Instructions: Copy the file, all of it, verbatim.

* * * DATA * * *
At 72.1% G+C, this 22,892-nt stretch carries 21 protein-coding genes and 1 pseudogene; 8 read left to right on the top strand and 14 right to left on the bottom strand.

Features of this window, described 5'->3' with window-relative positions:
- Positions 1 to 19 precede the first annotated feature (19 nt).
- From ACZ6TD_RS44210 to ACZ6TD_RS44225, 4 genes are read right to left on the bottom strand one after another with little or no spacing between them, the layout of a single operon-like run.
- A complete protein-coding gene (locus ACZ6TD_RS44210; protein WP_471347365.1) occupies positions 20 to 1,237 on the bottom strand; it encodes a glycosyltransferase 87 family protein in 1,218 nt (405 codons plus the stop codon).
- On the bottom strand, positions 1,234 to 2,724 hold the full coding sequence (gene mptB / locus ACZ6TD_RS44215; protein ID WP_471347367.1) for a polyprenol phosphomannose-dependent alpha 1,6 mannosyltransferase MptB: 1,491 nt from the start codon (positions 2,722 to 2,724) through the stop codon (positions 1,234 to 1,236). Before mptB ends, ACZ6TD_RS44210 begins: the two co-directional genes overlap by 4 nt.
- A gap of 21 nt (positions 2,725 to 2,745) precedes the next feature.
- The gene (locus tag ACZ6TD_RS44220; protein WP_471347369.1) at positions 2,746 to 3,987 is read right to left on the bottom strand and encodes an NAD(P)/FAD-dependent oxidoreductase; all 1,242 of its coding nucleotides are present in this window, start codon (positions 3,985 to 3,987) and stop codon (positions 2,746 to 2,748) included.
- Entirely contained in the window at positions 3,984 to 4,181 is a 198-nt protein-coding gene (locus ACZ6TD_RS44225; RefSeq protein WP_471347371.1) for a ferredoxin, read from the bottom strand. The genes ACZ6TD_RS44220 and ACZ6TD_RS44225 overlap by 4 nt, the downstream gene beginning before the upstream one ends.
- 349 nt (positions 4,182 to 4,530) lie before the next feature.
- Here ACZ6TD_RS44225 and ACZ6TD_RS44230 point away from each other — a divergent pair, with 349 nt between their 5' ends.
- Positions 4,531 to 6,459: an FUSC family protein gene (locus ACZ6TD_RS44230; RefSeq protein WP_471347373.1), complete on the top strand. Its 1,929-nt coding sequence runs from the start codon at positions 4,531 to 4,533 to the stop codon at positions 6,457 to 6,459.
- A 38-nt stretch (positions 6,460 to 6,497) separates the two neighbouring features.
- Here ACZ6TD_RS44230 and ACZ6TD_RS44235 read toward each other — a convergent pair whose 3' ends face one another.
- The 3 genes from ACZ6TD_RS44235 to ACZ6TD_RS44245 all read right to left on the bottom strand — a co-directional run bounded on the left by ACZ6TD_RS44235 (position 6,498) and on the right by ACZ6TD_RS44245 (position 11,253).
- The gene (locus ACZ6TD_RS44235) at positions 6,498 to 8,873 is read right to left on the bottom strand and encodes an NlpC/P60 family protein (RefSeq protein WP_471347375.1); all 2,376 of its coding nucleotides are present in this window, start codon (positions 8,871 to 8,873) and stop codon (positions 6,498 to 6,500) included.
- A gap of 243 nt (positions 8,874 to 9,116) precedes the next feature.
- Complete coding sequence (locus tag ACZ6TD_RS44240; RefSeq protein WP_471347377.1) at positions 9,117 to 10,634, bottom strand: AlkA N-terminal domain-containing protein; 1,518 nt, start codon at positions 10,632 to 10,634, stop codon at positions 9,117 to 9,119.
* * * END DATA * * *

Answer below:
At 72.1% G+C, this 22,892-nt stretch carries 21 protein-coding genes and 1 pseudogene; 8 read left to right on the top strand and 14 right to left on the bottom strand.

Features of this window, described 5'->3' with window-relative positions:
- Positions 1 to 19 precede the first annotated feature (19 nt).
- From ACZ6TD_RS44210 to ACZ6TD_RS44225, 4 genes are read right to left on the bottom strand one after another with little or no spacing between them, the layout of a single operon-like run.
- A complete protein-coding gene (locus ACZ6TD_RS44210; protein WP_471347365.1) occupies positions 20 to 1,237 on the bottom strand; it encodes a glycosyltransferase 87 family protein in 1,218 nt (405 codons plus the stop codon).
- On the bottom strand, positions 1,234 to 2,724 hold the full coding sequence (gene mptB / locus ACZ6TD_RS44215; protein ID WP_471347367.1) for a polyprenol phosphomannose-dependent alpha 1,6 mannosyltransferase MptB: 1,491 nt from the start codon (positions 2,722 to 2,724) through the stop codon (positions 1,234 to 1,236). Before mptB ends, ACZ6TD_RS44210 begins: the two co-directional genes overlap by 4 nt.
- A gap of 21 nt (positions 2,725 to 2,745) precedes the next feature.
- The gene (locus tag ACZ6TD_RS44220; protein WP_471347369.1) at positions 2,746 to 3,987 is read right to left on the bottom strand and encodes an NAD(P)/FAD-dependent oxidoreductase; all 1,242 of its coding nucleotides are present in this window, start codon (positions 3,985 to 3,987) and stop codon (positions 2,746 to 2,748) included.
- Entirely contained in the window at positions 3,984 to 4,181 is a 198-nt protein-coding gene (locus ACZ6TD_RS44225; RefSeq protein WP_471347371.1) for a ferredoxin, read from the bottom strand. The genes ACZ6TD_RS44220 and ACZ6TD_RS44225 overlap by 4 nt, the downstream gene beginning before the upstream one ends.
- 349 nt (positions 4,182 to 4,530) lie before the next feature.
- Here ACZ6TD_RS44225 and ACZ6TD_RS44230 point away from each other — a divergent pair, with 349 nt between their 5' ends.
- Positions 4,531 to 6,459: an FUSC family protein gene (locus ACZ6TD_RS44230; RefSeq protein WP_471347373.1), complete on the top strand. Its 1,929-nt coding sequence runs from the start codon at positions 4,531 to 4,533 to the stop codon at positions 6,457 to 6,459.
- A 38-nt stretch (positions 6,460 to 6,497) separates the two neighbouring features.
- Here ACZ6TD_RS44230 and ACZ6TD_RS44235 read toward each other — a convergent pair whose 3' ends face one another.
- The 3 genes from ACZ6TD_RS44235 to ACZ6TD_RS44245 all read right to left on the bottom strand — a co-directional run bounded on the left by ACZ6TD_RS44235 (position 6,498) and on the right by ACZ6TD_RS44245 (position 11,253).
- The gene (locus ACZ6TD_RS44235) at positions 6,498 to 8,873 is read right to left on the bottom strand and encodes an NlpC/P60 family protein (RefSeq protein WP_471347375.1); all 2,376 of its coding nucleotides are present in this window, start codon (positions 8,871 to 8,873) and stop codon (positions 6,498 to 6,500) included.
- A gap of 243 nt (positions 8,874 to 9,116) precedes the next feature.
- Complete coding sequence (locus tag ACZ6TD_RS44240; RefSeq protein WP_471347377.1) at positions 9,117 to 10,634, bottom strand: AlkA N-terminal domain-containing protein; 1,518 nt, start codon at positions 10,632 to 10,634, stop codon at positions 9,117 to 9,119.